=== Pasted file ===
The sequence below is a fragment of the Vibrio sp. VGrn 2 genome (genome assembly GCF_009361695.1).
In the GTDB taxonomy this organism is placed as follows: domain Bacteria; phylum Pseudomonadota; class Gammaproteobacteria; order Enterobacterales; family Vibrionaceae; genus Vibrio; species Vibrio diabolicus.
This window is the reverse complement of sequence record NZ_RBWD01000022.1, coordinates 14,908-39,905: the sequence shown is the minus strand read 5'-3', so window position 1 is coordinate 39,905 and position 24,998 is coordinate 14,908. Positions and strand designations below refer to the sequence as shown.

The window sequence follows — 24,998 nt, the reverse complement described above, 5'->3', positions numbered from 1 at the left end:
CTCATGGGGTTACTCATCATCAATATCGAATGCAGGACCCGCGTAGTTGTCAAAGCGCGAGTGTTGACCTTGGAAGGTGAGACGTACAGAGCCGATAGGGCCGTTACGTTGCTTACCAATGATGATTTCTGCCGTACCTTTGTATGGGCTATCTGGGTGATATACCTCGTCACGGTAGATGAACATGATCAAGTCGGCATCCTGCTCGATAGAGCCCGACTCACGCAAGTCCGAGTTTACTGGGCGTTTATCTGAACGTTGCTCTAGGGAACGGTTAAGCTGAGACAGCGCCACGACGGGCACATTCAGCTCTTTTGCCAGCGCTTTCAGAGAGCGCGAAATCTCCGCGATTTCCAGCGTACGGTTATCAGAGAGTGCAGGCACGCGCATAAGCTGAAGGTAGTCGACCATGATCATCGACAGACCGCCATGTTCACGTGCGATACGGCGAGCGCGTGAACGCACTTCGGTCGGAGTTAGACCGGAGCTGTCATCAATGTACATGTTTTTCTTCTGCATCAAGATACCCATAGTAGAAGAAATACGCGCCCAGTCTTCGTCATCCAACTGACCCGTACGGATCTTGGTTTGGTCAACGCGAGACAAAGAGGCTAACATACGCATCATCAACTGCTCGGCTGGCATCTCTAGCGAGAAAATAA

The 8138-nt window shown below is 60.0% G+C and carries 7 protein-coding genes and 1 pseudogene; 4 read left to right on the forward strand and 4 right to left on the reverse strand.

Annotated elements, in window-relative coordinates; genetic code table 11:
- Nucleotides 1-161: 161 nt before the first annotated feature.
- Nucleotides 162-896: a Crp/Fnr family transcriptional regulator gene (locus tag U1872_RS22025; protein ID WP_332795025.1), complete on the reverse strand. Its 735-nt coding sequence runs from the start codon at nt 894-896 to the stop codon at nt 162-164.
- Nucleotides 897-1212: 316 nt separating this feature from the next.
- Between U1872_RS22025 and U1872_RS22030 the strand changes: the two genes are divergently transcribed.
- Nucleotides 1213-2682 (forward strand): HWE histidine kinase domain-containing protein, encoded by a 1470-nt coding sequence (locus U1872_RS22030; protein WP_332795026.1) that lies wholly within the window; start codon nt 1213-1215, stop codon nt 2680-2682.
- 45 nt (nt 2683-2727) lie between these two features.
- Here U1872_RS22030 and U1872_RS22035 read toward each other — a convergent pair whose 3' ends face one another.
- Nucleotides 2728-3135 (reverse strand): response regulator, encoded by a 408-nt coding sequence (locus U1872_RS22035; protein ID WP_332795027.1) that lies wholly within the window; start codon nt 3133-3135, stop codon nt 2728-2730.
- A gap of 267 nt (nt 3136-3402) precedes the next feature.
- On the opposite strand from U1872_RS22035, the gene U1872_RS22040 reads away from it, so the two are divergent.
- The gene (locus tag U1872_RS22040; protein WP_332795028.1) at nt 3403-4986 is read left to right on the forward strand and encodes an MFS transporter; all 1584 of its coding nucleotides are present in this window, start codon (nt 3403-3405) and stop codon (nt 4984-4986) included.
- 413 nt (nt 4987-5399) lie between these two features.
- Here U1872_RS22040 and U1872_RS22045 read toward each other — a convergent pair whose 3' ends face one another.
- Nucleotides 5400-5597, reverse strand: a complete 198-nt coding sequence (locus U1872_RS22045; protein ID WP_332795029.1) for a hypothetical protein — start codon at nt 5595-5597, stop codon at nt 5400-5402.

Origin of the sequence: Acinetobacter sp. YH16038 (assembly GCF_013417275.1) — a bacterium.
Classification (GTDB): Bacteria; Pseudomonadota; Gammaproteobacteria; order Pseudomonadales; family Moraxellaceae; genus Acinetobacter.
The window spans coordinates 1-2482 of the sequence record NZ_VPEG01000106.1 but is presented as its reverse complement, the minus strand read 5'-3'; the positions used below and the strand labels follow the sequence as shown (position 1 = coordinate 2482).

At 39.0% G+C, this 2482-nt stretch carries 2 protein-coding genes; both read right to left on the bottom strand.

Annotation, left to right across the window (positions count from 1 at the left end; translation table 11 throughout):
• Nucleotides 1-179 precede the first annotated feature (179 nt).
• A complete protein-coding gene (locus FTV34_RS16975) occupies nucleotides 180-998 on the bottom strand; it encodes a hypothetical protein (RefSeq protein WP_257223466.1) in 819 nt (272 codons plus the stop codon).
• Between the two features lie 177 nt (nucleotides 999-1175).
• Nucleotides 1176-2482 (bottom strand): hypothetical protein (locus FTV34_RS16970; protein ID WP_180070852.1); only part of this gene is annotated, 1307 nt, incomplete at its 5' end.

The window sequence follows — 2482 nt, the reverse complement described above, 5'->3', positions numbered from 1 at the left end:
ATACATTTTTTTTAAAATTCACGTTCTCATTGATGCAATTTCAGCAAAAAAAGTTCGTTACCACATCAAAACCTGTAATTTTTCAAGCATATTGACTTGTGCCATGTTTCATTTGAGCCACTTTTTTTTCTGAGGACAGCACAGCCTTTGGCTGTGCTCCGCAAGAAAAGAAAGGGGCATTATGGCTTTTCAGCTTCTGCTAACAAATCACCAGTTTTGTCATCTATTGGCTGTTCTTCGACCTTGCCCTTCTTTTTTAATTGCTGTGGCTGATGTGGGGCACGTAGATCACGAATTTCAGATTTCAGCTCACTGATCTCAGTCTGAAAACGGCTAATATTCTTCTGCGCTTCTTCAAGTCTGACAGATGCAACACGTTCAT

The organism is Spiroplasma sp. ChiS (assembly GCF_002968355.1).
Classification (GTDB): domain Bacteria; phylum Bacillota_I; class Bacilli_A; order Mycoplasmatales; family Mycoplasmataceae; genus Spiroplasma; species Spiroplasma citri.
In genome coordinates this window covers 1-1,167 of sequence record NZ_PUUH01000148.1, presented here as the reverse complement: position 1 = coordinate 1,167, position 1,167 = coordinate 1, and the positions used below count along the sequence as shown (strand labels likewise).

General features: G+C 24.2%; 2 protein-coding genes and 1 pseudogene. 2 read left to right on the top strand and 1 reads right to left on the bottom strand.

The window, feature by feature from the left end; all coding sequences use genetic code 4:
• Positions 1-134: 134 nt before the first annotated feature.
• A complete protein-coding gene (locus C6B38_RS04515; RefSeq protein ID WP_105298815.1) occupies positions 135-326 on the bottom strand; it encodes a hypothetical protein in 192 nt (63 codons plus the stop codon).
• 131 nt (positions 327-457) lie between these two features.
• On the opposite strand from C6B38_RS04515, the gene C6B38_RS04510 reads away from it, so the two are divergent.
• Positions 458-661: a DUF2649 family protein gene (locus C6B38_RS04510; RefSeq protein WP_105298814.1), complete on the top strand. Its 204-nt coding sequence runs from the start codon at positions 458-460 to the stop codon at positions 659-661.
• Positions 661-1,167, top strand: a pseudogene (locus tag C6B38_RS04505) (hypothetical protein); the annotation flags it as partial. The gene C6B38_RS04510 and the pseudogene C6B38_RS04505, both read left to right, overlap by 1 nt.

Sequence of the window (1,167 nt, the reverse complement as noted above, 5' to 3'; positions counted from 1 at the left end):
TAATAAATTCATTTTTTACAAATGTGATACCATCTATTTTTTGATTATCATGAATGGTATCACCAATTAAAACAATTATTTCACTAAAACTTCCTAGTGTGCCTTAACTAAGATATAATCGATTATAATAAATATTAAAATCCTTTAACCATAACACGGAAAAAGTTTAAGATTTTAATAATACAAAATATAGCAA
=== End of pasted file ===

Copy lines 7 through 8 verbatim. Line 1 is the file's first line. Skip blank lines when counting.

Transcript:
Annotated elements, in window-relative coordinates; genetic code table 11:
- Nucleotides 1-161: 161 nt before the first annotated feature.